England will be on their guard against surprise Euro 2020 quarter-finalists Ukraine in Rome on Saturday (July 3), while an increasingly confident Denmark hope to keep their inspiring run going against the Czech Republic.
After beating old rivals Germany in a knockout match for the first time since the 1966 World Cup final, England coach Gareth Southgate said that win will count for little if they lose to Ukraine.
The draw has opened up nicely for England, who will be favoured to beat a side coached by former Ballon d’Or winner Andriy Shevchenko, and Southgate urged his team to seize their chance.
“Right from the final whistle the other day, the players were already talking about the next game and preparing for it,” said Southgate, with England set to play their first match of the competition away from Wembley.
“They recognised that although they loved the experience of the last game, you move on quickly in tournaments and we have not got to the point we want to be at yet.
“It’s not been too difficult to refocus people.
“The opportunity is there, the confidence is there. They are looking forward to the challenge.”
A more subdued atmosphere awaits at the Olympic Stadium, where the number of England fans among the permitted capacity of 16,000 is expected to be limited.
England supporters have been warned not to travel to the Italian capital for the game as Covid-19 restrictions mean even those with tickets cannot use them.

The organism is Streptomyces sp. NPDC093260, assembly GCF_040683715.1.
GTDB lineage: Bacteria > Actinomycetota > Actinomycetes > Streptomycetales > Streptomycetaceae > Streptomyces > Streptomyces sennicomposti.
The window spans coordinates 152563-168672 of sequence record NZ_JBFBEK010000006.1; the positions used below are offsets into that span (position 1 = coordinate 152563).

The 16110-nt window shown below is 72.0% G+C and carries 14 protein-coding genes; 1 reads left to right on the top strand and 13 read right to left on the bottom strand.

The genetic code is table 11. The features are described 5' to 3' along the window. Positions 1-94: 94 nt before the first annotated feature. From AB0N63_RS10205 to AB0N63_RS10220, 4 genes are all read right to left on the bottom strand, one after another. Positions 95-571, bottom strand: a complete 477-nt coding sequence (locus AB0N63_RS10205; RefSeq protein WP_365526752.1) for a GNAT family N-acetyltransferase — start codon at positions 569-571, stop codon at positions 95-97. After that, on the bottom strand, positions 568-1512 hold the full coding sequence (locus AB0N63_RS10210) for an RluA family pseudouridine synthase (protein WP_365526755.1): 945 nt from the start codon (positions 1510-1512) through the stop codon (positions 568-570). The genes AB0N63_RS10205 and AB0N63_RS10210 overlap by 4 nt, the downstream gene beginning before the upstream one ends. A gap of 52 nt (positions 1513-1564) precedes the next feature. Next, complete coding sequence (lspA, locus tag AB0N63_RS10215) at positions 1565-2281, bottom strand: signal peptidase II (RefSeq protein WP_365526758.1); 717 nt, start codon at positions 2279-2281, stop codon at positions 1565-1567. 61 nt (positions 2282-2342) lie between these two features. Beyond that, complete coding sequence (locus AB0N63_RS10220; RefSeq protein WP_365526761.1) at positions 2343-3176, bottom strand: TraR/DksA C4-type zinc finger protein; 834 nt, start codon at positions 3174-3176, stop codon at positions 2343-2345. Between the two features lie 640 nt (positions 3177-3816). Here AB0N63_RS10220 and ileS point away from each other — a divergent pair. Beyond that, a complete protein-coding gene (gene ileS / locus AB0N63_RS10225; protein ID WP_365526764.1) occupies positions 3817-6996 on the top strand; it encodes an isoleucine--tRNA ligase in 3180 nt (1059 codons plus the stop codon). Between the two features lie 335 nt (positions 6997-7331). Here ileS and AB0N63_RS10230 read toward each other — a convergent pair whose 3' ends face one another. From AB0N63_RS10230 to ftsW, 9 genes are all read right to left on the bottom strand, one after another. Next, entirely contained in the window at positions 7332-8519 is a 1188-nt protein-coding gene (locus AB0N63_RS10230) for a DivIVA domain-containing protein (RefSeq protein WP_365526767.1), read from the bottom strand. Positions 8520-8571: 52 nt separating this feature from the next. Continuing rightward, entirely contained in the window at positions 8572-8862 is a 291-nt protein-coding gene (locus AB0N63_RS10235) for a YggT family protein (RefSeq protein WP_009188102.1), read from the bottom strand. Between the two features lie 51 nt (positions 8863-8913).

Italian health regulations require fans travelling from Britain to observe five days of quarantine and therefore they would miss the match.
Ukraine are attempting to make the last four of a major tournament for the first time since the break-up of the Soviet Union, having matched their run to the quarter-finals of the 2006 World Cup.
“We will do our best, try to surprise them. But we know that to get past them we will have to play the best game of our lives,” said Ukraine midfielder Oleksandr Zinchenko, who will come up against several of his Manchester City teammates.
The winners go on to a Wembley semi-final against Denmark or the Czech Republic, who meet in Baku exactly three weeks on from Christian Eriksen’s cardiac arrest in the Danes’ first match at the finals.
Eriksen was discharged from hospital less than a week after his collapse after having a defibrillator implanted to regulate his heart rate, and without him Kasper Hjulmand’s team have rallied to reach the last eight.
“We will play with the heart of Christian Eriksen. He is the heart of the team still and with that heart and without fear, we will try,” said Hjulmand.
Denmark have scored four goals in successive matches against Russia and Wales, and will be dreaming of following in the footsteps of the side who claimed a shock European title in 1992.
Czech coach Jaroslav Silhavy called Denmark’s team spirit an “immense power” and their key weapon.
Czech captain Vladimir Darida is set to return from injury after he missed the 2-0 win over the Netherlands in the last 16.
Italy and Spain will face off in Tuesday’s first semi-final at Wembley.